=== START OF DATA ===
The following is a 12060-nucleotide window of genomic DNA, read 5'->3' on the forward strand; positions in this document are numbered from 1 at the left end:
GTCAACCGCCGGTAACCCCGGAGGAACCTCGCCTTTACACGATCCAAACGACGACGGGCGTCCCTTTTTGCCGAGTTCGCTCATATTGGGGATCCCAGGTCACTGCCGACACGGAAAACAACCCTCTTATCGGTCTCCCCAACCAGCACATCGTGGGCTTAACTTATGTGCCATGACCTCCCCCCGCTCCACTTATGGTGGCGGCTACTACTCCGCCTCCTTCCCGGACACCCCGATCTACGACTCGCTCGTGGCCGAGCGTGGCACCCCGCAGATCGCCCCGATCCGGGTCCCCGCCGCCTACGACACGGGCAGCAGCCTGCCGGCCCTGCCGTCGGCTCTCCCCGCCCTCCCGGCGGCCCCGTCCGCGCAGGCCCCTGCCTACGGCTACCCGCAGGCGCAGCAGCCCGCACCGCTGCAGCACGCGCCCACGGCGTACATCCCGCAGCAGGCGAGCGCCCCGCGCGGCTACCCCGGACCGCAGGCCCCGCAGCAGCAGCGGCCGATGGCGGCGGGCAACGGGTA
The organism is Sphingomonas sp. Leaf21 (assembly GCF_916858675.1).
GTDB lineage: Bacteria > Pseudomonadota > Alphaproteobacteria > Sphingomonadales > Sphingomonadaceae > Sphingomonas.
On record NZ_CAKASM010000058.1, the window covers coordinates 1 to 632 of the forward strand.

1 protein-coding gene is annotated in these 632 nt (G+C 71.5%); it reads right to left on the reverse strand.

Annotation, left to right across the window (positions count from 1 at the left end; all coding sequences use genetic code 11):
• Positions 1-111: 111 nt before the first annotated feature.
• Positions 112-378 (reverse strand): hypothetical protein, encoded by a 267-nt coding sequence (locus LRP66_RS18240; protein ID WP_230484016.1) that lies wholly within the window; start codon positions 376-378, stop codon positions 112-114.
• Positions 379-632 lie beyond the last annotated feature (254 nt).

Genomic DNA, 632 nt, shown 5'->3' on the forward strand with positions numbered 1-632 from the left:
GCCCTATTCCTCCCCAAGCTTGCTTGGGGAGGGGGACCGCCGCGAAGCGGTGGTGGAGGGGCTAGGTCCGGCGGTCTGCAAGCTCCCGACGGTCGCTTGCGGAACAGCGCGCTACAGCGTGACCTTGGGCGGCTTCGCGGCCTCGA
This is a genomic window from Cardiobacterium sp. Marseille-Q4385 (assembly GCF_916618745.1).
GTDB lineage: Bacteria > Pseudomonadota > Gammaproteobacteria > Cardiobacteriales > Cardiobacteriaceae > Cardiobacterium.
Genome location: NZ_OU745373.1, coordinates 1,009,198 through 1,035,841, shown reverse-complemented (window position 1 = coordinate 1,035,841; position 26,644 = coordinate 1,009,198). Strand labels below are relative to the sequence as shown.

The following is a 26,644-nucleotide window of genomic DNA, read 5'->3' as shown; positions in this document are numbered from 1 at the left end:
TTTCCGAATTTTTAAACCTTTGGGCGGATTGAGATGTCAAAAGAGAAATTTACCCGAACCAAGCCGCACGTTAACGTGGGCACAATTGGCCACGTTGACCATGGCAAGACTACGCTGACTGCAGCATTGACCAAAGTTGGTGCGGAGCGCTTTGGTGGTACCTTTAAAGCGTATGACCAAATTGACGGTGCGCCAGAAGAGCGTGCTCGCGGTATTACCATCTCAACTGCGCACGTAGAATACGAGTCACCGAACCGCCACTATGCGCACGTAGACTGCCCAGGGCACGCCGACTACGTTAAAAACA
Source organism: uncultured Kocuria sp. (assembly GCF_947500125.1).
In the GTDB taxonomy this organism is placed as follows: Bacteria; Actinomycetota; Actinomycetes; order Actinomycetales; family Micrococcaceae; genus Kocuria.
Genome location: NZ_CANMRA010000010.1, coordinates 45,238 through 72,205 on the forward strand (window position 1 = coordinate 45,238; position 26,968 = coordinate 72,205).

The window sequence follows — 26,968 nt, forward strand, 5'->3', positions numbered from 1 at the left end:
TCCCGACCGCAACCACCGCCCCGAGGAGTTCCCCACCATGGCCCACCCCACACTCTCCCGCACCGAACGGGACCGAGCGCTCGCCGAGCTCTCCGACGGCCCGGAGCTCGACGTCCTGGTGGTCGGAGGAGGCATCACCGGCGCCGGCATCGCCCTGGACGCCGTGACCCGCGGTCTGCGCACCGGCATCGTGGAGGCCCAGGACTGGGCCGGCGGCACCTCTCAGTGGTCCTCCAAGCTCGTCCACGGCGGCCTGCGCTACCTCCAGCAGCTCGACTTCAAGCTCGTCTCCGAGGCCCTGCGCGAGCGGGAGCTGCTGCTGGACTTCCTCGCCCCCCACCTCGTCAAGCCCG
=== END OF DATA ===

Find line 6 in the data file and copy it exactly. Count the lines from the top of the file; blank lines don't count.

1 protein-coding gene is annotated in these 632 nt (G+C 71.5%); it reads right to left on the reverse strand.